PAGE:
In honor of Recovery Month, we asked you to send us your stories about the impact community, nutrition or environment has had on your life since you put down substances and picked up life. Winners are not only receiving copies of our book, The Miracle Morning for Addiction Recovery, but are also being published here on the site.

This week we have Emily Redondo. 

Early sobriety found me in an emotional mess some days.  I had to find new ways to handle life other than drowning it in alcohol.  Aside from the hard work I put into my recovery, I still needed some sort of outlet to express myself.

Music was a medicine to connect me to feelings I didn’t yet understand.  Lyrics and rhythms helped me fight for positivity, understanding, and the courage I needed to keep fighting for a life free from the chains of addiction.

Along this journey, my mom and I started a yearly trek to Austin, TX for their annual music festival, Austin City Limits.  Sober since 1990, my mom might be 70 years old, but she’ll beat anyone I know with her music IQ.  We stay all three days, embracing every moment.  We are no different than the 150,000 other music lovers there, except we aren’t drinking or doing drugs.

Our second year we decided to make a flag.  It’s a subtle reference to those of us in recovery, a triangle and the words “we are not a glum lot”, that we still have fun and act wild.  Strangers have asked us about it, and we happily tell them.  Other sober attendees see the flag and suddenly we have instant new friends.  Some use it for a meet up spot during the day, and we just smile at each other as they drink their beers.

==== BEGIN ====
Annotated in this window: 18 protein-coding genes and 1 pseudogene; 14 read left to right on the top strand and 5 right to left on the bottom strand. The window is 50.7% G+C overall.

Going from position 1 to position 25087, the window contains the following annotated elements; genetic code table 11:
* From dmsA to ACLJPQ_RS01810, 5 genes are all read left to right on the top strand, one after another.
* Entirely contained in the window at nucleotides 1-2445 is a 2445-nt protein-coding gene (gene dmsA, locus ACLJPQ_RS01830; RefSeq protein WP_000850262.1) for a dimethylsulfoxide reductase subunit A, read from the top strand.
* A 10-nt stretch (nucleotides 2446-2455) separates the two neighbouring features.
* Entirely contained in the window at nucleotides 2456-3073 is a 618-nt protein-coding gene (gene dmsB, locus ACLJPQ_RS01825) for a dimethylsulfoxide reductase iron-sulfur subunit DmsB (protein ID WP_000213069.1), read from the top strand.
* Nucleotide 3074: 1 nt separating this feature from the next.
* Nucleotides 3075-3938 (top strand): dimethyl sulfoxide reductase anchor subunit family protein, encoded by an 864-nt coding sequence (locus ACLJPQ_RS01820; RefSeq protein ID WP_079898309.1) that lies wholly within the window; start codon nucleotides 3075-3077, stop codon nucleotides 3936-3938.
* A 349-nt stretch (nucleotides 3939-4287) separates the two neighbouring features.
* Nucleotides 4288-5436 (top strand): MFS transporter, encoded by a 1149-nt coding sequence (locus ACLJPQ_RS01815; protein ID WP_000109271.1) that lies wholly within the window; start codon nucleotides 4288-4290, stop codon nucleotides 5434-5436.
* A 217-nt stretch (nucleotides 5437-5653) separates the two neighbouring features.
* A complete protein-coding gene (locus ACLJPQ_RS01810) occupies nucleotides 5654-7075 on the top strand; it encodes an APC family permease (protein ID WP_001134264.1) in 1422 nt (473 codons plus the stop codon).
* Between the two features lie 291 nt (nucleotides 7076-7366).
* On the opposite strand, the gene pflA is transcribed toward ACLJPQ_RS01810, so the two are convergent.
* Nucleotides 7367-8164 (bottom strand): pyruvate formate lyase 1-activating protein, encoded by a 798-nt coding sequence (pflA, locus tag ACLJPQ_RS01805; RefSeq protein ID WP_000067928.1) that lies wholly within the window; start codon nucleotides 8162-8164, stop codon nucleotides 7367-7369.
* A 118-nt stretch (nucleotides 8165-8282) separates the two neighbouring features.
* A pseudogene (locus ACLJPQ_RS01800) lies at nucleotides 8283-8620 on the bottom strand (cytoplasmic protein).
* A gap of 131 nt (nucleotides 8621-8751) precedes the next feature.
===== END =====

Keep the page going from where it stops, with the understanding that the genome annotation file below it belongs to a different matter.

Last year, ACL had a booth supporting those who were there in recovery, even having meetings a couple times a day right there in the park.  How fantastic.  There in the midst of the wild crowds of music lovers was our sober community!

This love for music has carried over to other live venues and concerts.  People in recovery are out there just like normal folks, living life and rocking out, high-fiving and fist-bumping each other when we make the connection.

Life is not over when we put down the drink or the drug.  In fact, it’s just beginning.  I’m 43 years old, still dancing around at music festivals and concerts, finding sober friends in my company.  My mom and I are still surprising the younger generation by being an example that yes, grown-ups still can be fun, and that no, we don’t need to be loaded to be happy, joyous, and free!